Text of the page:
This verse clearly reminds us that God is sovereign in how He creates each person and that God is not unaware of or removed from disability. He is sovereign in the midst of it and is never limited by a disability. God continues by reminding Moses that He will be with him each step of the way and will work through Moses’s “weakness.” God did not work in spite of Moses’s speech problem but instead displayed His power by calling Moses to be a voice for the Israelites. In a message entitled “Disability is No Accident” John Piper says,

I am not going to walk up to any disabled children at any stage in their life and say, “He didn’t mean you.” You could shoot me dead before I’ll say that. He meant you. He loves you. He’s got a purpose for you.

This statement perfectly sums up the undeniable fact that every person with a disability is made in the image of God and not a surprise to our sovereign and all-knowing Lord.

An Opportunity to Share the Gospel and Welcome People in the Church

A devastating, yet often unrealized fact is that many families impacted by disability find it very challenging to attend church. Ryan Faulk explains this in “The Largest Unreached People Group You’ve Never Heard Of.”

The strangest part of this sad reality is that most churches don’t intentionally exclude people with disabilities. But because the world is, by default, a poor fit for people with disabilities, the church is also a poor fit, unless we intentionally include people of all abilities.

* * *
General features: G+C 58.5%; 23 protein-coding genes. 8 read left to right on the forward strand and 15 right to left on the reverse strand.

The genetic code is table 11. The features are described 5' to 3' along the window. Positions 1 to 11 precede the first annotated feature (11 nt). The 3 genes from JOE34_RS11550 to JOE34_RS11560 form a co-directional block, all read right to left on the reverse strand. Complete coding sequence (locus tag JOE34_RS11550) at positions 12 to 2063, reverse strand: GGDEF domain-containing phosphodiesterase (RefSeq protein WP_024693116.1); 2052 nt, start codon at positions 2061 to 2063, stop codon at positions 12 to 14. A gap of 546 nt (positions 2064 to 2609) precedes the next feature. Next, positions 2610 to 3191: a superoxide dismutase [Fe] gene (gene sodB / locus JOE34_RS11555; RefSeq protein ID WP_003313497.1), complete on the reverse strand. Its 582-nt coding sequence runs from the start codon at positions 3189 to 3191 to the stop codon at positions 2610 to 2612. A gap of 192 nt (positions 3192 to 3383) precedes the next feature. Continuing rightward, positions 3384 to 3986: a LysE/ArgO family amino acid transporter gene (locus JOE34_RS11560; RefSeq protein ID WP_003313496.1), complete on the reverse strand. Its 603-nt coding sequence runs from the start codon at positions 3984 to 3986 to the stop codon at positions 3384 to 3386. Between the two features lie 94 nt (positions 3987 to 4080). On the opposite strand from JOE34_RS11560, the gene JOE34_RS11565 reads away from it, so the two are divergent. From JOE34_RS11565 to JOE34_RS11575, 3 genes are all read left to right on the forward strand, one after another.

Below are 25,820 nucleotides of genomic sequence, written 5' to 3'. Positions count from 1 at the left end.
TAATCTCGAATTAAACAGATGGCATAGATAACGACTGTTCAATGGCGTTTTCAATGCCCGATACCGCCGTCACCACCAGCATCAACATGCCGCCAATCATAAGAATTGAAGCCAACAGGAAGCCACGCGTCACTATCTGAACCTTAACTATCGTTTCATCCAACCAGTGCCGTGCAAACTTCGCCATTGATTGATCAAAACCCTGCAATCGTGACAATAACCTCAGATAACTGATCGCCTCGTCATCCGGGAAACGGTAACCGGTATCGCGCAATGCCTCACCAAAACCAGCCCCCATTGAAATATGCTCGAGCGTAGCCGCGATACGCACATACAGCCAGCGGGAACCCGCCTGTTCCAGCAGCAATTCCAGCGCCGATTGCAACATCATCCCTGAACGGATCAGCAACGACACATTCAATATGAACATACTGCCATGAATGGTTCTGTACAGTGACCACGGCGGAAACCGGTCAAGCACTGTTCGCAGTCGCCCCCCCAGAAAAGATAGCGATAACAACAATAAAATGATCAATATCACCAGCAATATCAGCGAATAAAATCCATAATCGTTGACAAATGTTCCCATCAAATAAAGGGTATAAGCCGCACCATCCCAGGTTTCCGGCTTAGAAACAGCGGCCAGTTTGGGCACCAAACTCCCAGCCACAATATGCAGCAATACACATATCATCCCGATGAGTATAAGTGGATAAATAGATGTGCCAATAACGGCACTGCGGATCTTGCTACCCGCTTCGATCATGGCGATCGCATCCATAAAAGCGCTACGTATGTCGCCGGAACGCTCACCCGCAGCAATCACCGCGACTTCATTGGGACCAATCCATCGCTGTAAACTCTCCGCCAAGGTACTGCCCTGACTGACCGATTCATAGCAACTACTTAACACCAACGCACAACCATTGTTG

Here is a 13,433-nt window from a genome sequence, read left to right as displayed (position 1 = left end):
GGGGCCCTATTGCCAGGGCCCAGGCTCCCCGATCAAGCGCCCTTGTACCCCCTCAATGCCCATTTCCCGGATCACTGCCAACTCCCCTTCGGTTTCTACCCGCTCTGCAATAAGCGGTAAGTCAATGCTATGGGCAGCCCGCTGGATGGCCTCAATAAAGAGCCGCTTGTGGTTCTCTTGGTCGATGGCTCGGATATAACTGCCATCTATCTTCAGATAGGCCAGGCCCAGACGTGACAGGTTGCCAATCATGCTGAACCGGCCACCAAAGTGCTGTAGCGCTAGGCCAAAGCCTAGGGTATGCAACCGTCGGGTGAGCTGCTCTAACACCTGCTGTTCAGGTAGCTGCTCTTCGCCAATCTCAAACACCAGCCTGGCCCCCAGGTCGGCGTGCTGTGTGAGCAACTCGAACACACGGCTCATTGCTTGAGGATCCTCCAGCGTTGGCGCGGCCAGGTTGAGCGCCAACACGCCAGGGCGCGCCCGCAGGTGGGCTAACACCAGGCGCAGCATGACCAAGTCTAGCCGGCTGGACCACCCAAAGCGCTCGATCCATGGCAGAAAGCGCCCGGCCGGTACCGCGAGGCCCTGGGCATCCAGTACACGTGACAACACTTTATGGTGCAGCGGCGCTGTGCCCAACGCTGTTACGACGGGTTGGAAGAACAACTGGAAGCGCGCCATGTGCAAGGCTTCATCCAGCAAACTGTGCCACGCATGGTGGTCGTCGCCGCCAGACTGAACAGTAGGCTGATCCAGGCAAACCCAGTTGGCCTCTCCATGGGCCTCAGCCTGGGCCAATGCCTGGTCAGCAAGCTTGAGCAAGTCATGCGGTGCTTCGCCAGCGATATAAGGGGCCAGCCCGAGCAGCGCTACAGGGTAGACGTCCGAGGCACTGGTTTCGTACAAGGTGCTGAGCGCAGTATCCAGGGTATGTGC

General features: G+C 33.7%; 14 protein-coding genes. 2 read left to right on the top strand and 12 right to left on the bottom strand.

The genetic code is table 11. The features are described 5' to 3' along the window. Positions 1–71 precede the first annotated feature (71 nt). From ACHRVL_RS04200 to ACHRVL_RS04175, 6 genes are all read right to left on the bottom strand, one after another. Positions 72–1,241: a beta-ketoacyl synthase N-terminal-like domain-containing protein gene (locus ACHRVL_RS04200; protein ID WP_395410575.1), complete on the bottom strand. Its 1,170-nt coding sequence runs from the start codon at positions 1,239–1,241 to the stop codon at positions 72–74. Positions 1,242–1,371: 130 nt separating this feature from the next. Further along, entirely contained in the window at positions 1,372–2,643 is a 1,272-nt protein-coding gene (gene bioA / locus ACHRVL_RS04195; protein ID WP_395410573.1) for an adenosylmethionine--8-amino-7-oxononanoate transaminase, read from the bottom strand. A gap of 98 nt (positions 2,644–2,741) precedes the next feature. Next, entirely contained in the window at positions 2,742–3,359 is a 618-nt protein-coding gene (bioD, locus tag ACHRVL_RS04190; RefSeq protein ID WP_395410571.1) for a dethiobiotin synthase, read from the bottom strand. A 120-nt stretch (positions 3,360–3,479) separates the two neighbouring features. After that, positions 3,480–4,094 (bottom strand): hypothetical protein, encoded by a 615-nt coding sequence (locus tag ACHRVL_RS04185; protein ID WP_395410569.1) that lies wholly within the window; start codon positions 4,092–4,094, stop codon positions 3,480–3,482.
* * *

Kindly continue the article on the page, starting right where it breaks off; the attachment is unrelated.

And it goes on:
A lack of accessibility to the Church results in families impacted by disability being left without gospel teaching and community. It is so essential to foster relationships with those affected by special needs so that you can share the gospel and welcome them into a church.

A crucial reminder in Ryan Faulk’s statement is that the world is “by default a poor fit for people with disabilities;” therefore, as Christians, we must intentionally make an effort to develop these relationships. These relationships do not “just happen,” but instead require a commitment and desire to reach people and families.

Neither the gospel nor the Church should be limited to a particular type of person or level of ability. Yet, the statistics show a gap between churchgoers who are impacted by disability versus those who are not. Ryan Faulk unpacks some of this data in this same article: